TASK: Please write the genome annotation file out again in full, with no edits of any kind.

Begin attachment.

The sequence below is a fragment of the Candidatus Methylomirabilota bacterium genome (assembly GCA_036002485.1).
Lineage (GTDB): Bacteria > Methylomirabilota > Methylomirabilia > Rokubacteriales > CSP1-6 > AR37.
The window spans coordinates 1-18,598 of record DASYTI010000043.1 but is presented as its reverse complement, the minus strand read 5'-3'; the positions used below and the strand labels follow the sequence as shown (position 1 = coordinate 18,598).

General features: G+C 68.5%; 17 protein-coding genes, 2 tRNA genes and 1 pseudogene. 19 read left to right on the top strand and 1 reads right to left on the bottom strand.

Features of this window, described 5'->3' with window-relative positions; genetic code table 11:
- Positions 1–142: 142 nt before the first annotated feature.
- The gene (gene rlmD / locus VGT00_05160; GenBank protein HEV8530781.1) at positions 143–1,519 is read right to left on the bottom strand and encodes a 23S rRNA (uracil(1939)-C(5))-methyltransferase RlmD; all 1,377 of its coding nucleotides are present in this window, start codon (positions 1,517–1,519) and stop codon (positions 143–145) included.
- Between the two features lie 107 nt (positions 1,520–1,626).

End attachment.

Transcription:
The sequence below is a fragment of the Candidatus Methylomirabilota bacterium genome (assembly GCA_036002485.1).
Lineage (GTDB): Bacteria > Methylomirabilota > Methylomirabilia > Rokubacteriales > CSP1-6 > AR37.
The window spans coordinates 1-18,598 of record DASYTI010000043.1 but is presented as its reverse complement, the minus strand read 5'-3'; the positions used below and the strand labels follow the sequence as shown (position 1 = coordinate 18,598).

General features: G+C 68.5%; 17 protein-coding genes, 2 tRNA genes and 1 pseudogene. 19 read left to right on the top strand and 1 reads right to left on the bottom strand.

Features of this window, described 5'->3' with window-relative positions; genetic code table 11:
- Positions 1–142: 142 nt before the first annotated feature.
- The gene (gene rlmD / locus VGT00_05160; GenBank protein HEV8530781.1) at positions 143–1,519 is read right to left on the bottom strand and encodes a 23S rRNA (uracil(1939)-C(5))-methyltransferase RlmD; all 1,377 of its coding nucleotides are present in this window, start codon (positions 1,517–1,519) and stop codon (positions 143–145) included.
- Between the two features lie 107 nt (positions 1,520–1,626).